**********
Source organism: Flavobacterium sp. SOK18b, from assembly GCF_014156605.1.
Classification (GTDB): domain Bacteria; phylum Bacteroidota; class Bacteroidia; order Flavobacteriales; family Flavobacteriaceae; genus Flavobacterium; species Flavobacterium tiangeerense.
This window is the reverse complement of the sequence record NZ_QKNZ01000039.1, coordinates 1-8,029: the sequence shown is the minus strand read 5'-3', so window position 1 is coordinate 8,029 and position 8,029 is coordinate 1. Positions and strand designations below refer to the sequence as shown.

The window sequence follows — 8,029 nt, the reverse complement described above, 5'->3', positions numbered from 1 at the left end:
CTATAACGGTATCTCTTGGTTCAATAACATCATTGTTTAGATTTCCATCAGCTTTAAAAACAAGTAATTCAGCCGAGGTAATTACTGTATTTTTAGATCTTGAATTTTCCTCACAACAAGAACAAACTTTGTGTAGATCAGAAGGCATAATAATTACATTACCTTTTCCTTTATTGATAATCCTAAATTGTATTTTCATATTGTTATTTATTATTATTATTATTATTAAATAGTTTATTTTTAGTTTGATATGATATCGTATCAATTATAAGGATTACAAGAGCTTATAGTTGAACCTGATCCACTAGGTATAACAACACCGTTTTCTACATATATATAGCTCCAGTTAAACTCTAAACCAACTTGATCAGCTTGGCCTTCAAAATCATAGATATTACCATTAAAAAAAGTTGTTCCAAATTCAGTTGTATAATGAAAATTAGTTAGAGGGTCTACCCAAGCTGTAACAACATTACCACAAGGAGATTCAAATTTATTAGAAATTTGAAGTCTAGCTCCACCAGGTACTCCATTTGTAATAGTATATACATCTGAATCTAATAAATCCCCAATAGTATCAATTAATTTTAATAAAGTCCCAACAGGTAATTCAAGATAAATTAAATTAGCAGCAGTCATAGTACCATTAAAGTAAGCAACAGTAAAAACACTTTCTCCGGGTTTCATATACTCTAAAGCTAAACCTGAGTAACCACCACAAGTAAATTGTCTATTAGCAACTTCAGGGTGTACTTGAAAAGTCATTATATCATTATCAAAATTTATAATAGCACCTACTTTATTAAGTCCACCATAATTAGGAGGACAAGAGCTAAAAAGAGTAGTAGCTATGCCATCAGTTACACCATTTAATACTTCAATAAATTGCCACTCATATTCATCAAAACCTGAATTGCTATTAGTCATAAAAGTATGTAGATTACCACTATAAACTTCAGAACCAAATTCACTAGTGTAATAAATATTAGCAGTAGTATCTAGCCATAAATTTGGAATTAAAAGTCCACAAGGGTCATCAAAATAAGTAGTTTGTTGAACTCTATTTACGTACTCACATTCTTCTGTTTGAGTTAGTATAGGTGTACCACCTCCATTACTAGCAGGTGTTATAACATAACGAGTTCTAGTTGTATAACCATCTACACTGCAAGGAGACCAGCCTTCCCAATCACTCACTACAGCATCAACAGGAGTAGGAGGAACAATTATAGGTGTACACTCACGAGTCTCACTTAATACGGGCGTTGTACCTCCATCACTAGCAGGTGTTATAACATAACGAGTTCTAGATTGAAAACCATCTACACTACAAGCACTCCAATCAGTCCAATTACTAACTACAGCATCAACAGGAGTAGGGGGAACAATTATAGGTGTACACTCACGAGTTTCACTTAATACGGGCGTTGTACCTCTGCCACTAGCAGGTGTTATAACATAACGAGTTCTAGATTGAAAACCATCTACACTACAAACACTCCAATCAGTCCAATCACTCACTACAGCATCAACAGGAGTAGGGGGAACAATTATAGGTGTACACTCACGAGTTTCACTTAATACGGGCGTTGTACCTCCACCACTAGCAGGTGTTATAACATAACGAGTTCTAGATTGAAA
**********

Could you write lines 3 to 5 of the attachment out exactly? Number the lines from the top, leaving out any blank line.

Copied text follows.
This window is the reverse complement of the sequence record NZ_QKNZ01000039.1, coordinates 1-8,029: the sequence shown is the minus strand read 5'-3', so window position 1 is coordinate 8,029 and position 8,029 is coordinate 1. Positions and strand designations below refer to the sequence as shown.

The window sequence follows — 8,029 nt, the reverse complement described above, 5'->3', positions numbered from 1 at the left end:
CTATAACGGTATCTCTTGGTTCAATAACATCATTGTTTAGATTTCCATCAGCTTTAAAAACAAGTAATTCAGCCGAGGTAATTACTGTATTTTTAGATCTTGAATTTTCCTCACAACAAGAACAAACTTTGTGTAGATCAGAAGGCATAATAATTACATTACCTTTTCCTTTATTGATAATCCTAAATTGTATTTTCATATTGTTATTTATTATTATTATTATTATTAAATAGTTTATTTTTAGTTTGATATGATATCGTATCAATTATAAGGATTACAAGAGCTTATAGTTGAACCTGATCCACTAGGTATAACAACACCGTTTTCTACATATATATAGCTCCAGTTAAACTCTAAACCAACTTGATCAGCTTGGCCTTCAAAATCATAGATATTACCATTAAAAAAAGTTGTTCCAAATTCAGTTGTATAATGAAAATTAGTTAGAGGGTCTACCCAAGCTGTAACAACATTACCACAAGGAGATTCAAATTTATTAGAAATTTGAAGTCTAGCTCCACCAGGTACTCCATTTGTAATAGTATATACATCTGAATCTAATAAATCCCCAATAGTATCAATTAATTTTAATAAAGTCCCAACAGGTAATTCAAGATAAATTAAATTAGCAGCAGTCATAGTACCATTAAAGTAAGCAACAGTAAAAACACTTTCTCCGGGTTTCATATACTCTAAAGCTAAACCTGAGTAACCACCACAAGTAAATTGTCTATTAGCAACTTCAGGGTGTACTTGAAAAGTCATTATATCATTATCAAAATTTATAATAGCACCTACTTTATTAAGTCCACCATAATTAGGAGGACAAGAGCTAAAAAGAGTAGTAGCTATGCCATCAGTTACACCATTTAATACTTCAATAAATTGCCACTCATATTCATCAAAACCTGAATTGCTATTAGTCATAAAAGTATGTAGATTACCACTATAAACTTCAGAACCAAATTCACTAGTGTAATAAATATTAGCAGTAGTATCTAGCCATAAATTTGGAATTAAAAGTCCACAAGGGTCATCAAAATAAGTAGTTTGTTGAACTCTATTTACGTACTCACATTCTTCTGTTTGAGTTAGTATAGGTGTACCACCTCCATTACTAGCAGGTGTTATAACATAACGAGTTCTAGTTGTATAACCATCTACACTGCAAGGAGACCAGCCTTCCCAATCACTCACTACAGCATCAACAGGAGTAGGAGGAACAATTATAGGTGTACACTCACGAGTCTCACTTAATACGGGCGTTGTACCTCCATCACTAGCAGGTGTTATAACATAACGAGTTCTAGATTGAAAACCATCTACACTACAAGCACTCCAATCAGTCCAATTACTAACTACAGCATCAACAGGAGTAGGGGGAACAATTATAGGTGTACACTCACGAGTTTCACTTAATACGGGCGTTGTACCTCTGCCACTAGCAGGTGTTATAACATAACGAGTTCTAGATTGAAAACCATCTACACTACAAACACTCCAATCAGTCCAATCACTCACTACAGCATCAACAGGAGTAGGGGGAACAATTATAGGTGTACACTCACGAGTTTCACTTAATACGGGCGTTGTACCTCCACCACTAGCAGGTGTTATAACATAACGAGTTCTAGATTGAAA